Days of our Lives!

July 2, 2006

Let’s not blame it on the pitch again

Filed under: Sports — Santhosh @ 6:46 PM

Sabina Park
Scenes of an Indian victory overseas after decades.
The ODI rout is forgotten, the Men In Blue are back in business.
Back to the drawing board for the Windies – poor infrastructure, bad management, zero cooperation within the board, deteriorating pitches, lack of matchwinners…

But the scene that’s playing in everyone’s minds is Brian Charles Lara sarcastically applauding the pitch curator when he was beaten by a vicious Bhajji turner. What it portrayed was Lara was not happy with the pitch and that the pitch was not suitable for test cricket. What he actually tried to ask was what the heck was such a turner doing with the Indians visiting.
When England last came visiting, they were provided with fast, pacy pitches for Harmison, Hoggard and Freddie. And now Bhajji and Kumble get turners. Caribbean hospitality?

Anyways the pitch has dominated the majority of discussions on the match. That the match got over in 3 days, and the fact that all the batsmen struggled would certainly bring the ICC ‘pundits’ in droves.

I watched the match in bits, and as far as i saw, there was nothing too wrong in the pitch. Yes, the ball turned and there was bounce. But for the first time in the series here was a pitch that was not loaded totally in favor of the batsmen. Used to plonking their front foot forward and driving straight down off a short ball (something like in EA’s Cricket 2002), the batsmen struggled when a few questions were asked of them. Just take a look at the number of caught outs in the slips. That in itself is an indicator of the fact that there were a lot of poor shots. It’s not like the ball shot under their bats to rattle their stumps or leapt up on them to spoon a catch to short leg. Batters from both sides are just not used to playing on pitches that have an equal balance between bat and ball.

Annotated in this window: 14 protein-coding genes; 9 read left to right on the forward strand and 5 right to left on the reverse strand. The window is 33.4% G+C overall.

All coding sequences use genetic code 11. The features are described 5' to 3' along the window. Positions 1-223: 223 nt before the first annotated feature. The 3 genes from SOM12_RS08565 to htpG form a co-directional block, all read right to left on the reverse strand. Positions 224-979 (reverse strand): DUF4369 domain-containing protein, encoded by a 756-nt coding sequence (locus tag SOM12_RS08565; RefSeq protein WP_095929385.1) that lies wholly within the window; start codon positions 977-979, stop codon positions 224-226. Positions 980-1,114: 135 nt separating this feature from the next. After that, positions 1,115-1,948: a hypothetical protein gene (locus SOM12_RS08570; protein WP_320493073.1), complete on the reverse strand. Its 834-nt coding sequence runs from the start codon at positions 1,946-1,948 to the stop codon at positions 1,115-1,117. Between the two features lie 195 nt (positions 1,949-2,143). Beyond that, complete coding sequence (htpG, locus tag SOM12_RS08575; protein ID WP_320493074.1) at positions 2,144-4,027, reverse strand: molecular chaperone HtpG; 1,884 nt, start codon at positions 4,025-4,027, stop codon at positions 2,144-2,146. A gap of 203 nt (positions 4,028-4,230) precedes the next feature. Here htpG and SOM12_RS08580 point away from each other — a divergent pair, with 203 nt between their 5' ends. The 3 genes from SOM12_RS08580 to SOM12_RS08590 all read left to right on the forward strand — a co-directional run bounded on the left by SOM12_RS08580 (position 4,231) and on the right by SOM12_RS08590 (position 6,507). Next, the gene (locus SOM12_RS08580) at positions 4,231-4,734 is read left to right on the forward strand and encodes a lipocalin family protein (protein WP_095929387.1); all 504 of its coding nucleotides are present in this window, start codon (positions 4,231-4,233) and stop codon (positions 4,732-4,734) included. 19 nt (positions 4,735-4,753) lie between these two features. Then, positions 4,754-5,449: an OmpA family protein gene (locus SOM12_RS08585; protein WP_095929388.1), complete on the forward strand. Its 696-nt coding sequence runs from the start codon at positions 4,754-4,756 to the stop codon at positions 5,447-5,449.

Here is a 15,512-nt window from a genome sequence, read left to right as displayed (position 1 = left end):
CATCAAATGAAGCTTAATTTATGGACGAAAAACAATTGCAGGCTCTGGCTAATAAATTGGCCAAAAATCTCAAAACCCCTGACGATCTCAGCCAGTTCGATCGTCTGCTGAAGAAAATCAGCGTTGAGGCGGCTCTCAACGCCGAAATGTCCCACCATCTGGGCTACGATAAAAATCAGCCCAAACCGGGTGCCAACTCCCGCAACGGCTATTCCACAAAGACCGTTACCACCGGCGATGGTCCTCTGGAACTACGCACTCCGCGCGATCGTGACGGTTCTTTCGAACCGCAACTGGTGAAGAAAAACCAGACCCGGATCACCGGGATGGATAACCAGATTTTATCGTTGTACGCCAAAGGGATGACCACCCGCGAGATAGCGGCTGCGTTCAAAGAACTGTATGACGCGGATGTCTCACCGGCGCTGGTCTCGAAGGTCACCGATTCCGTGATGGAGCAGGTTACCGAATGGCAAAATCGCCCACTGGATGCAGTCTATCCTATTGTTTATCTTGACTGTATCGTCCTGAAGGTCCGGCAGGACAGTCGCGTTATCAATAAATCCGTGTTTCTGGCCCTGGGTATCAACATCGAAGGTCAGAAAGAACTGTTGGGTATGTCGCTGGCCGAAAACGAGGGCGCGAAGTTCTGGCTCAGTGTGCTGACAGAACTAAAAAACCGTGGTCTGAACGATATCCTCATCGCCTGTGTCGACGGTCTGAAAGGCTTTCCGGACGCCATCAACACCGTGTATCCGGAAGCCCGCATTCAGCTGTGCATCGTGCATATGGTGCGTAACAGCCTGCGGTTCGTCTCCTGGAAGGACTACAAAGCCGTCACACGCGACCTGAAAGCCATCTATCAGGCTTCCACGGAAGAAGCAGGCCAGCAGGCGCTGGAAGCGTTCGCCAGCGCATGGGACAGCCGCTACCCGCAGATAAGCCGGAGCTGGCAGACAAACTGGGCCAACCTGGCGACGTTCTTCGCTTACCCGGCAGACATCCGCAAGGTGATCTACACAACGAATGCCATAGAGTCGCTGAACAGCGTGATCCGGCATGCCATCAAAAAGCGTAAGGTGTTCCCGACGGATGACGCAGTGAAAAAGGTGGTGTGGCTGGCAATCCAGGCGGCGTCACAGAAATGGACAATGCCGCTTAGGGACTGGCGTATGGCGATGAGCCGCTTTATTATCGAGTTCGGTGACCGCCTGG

Dravid looked very comfortable in there. And look at his strike rate in the second innings. The batsman with the best technique on either side was able to conquer the conditions. The usual culprits that we know of for poor footwork – Sehwag, Jaffer, Yuvi, Laxman (start of innings), Gayle, Sarwan, Samuels all went very cheaply. The shot that Dhoni played in the first inning to get out would have scorched its way to the boundary on the usual belter. But this was different. The teams of the 70’s and 80’s would have put up pretty decent scores, and the match would have lasted 5 days.

Having played on belters, used to scoring at atleast 4 an over, ordinary domestic bowlers, the ODI’s entry, have all made batsmen of today absolute kings when on flat tracks. And since we definitely wont get more than 1 such pitch for the entire season, such frailties are forgotten.

So it all comes a circle. The pitches are flat so the batsmen don’t concentrate enough on technique. And since by the time the batters become international, they are anyway not used to playing in somewhat bowler oriented tracks, the pitches are once again made benign for the matches to last the distance, and for the sponsors and the TVs and the venue staff and the boards to get their revenues.

If anything, pitches such as the ones for the first 2 matches of the India-Pak series of 2006 should be probed and banned if necessary. The Sabina Park match made for gripping viewing, watching Dravid square up against good bowling (WI bowlers + pitch). Not the stuff that was on view when India made 450 for no loss.

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1 Comment »

  1. scoreline should have read 3-0 in favour of indians. inexperience of the faster bowler,rain and badlight helped west indies cause

    Comment by Narayanan — July 16, 2006 @ 12:12 AM | Reply


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